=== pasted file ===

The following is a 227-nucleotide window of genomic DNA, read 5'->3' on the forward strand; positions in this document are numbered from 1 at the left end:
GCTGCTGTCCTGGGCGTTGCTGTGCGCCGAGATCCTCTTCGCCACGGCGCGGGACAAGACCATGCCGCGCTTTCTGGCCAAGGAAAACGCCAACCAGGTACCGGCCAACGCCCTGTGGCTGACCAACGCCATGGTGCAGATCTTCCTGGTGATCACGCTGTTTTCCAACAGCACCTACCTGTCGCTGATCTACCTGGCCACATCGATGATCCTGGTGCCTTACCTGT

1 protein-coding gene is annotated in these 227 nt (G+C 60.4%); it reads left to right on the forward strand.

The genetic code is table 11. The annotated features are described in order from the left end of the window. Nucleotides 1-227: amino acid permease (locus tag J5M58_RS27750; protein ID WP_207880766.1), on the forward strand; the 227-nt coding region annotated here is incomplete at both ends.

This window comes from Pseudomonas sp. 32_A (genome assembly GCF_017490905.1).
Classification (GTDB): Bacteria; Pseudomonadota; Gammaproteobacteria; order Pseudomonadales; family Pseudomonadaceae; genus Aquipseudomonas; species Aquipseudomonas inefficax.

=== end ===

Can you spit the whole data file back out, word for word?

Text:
The following is a 227-nucleotide window of genomic DNA, read 5'->3' on the forward strand; positions in this document are numbered from 1 at the left end:
GCTGCTGTCCTGGGCGTTGCTGTGCGCCGAGATCCTCTTCGCCACGGCGCGGGACAAGACCATGCCGCGCTTTCTGGCCAAGGAAAACGCCAACCAGGTACCGGCCAACGCCCTGTGGCTGACCAACGCCATGGTGCAGATCTTCCTGGTGATCACGCTGTTTTCCAACAGCACCTACCTGTCGCTGATCTACCTGGCCACATCGATGATCCTGGTGCCTTACCTGT

1 protein-coding gene is annotated in these 227 nt (G+C 60.4%); it reads left to right on the forward strand.

The genetic code is table 11. The annotated features are described in order from the left end of the window. Nucleotides 1-227: amino acid permease (locus tag J5M58_RS27750; protein ID WP_207880766.1), on the forward strand; the 227-nt coding region annotated here is incomplete at both ends.

This window comes from Pseudomonas sp. 32_A (genome assembly GCF_017490905.1).
Classification (GTDB): Bacteria; Pseudomonadota; Gammaproteobacteria; order Pseudomonadales; family Pseudomonadaceae; genus Aquipseudomonas; species Aquipseudomonas inefficax.